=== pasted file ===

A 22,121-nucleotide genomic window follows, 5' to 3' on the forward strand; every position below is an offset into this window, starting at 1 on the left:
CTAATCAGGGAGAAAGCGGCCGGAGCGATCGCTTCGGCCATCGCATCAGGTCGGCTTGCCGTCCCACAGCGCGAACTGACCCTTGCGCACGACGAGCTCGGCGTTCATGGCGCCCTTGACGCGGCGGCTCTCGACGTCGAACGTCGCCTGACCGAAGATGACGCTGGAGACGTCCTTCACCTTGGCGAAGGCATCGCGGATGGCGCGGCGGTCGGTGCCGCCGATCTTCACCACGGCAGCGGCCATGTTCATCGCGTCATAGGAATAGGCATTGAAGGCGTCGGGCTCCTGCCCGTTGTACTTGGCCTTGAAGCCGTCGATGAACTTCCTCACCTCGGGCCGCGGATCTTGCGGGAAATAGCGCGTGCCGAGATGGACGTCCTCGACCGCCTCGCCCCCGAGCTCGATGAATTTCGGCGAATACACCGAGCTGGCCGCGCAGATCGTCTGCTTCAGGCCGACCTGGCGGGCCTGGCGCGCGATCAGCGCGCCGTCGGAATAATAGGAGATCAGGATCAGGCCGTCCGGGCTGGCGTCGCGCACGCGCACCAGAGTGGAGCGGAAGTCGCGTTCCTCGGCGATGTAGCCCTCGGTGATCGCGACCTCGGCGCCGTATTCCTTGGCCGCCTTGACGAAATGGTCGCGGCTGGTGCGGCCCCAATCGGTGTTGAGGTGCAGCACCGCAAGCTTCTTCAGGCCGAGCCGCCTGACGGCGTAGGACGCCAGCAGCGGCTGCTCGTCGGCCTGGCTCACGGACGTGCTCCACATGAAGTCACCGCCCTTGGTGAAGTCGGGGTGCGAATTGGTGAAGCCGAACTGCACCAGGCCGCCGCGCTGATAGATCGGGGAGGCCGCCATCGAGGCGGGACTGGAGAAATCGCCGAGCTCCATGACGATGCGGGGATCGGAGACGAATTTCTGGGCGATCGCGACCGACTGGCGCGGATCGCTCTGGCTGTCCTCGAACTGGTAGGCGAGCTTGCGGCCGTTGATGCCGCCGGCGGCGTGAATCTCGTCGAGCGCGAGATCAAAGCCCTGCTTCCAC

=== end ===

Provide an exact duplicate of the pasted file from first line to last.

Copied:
A 22,121-nucleotide genomic window follows, 5' to 3' on the forward strand; every position below is an offset into this window, starting at 1 on the left:
CTAATCAGGGAGAAAGCGGCCGGAGCGATCGCTTCGGCCATCGCATCAGGTCGGCTTGCCGTCCCACAGCGCGAACTGACCCTTGCGCACGACGAGCTCGGCGTTCATGGCGCCCTTGACGCGGCGGCTCTCGACGTCGAACGTCGCCTGACCGAAGATGACGCTGGAGACGTCCTTCACCTTGGCGAAGGCATCGCGGATGGCGCGGCGGTCGGTGCCGCCGATCTTCACCACGGCAGCGGCCATGTTCATCGCGTCATAGGAATAGGCATTGAAGGCGTCGGGCTCCTGCCCGTTGTACTTGGCCTTGAAGCCGTCGATGAACTTCCTCACCTCGGGCCGCGGATCTTGCGGGAAATAGCGCGTGCCGAGATGGACGTCCTCGACCGCCTCGCCCCCGAGCTCGATGAATTTCGGCGAATACACCGAGCTGGCCGCGCAGATCGTCTGCTTCAGGCCGACCTGGCGGGCCTGGCGCGCGATCAGCGCGCCGTCGGAATAATAGGAGATCAGGATCAGGCCGTCCGGGCTGGCGTCGCGCACGCGCACCAGAGTGGAGCGGAAGTCGCGTTCCTCGGCGATGTAGCCCTCGGTGATCGCGACCTCGGCGCCGTATTCCTTGGCCGCCTTGACGAAATGGTCGCGGCTGGTGCGGCCCCAATCGGTGTTGAGGTGCAGCACCGCAAGCTTCTTCAGGCCGAGCCGCCTGACGGCGTAGGACGCCAGCAGCGGCTGCTCGTCGGCCTGGCTCACGGACGTGCTCCACATGAAGTCACCGCCCTTGGTGAAGTCGGGGTGCGAATTGGTGAAGCCGAACTGCACCAGGCCGCCGCGCTGATAGATCGGGGAGGCCGCCATCGAGGCGGGACTGGAGAAATCGCCGAGCTCCATGACGATGCGGGGATCGGAGACGAATTTCTGGGCGATCGCGACCGACTGGCGCGGATCGCTCTGGCTGTCCTCGAACTGGTAGGCGAGCTTGCGGCCGTTGATGCCGCCGGCGGCGTGAATCTCGTCGAGCGCGAGATCAAAGCCCTGCTTCCAC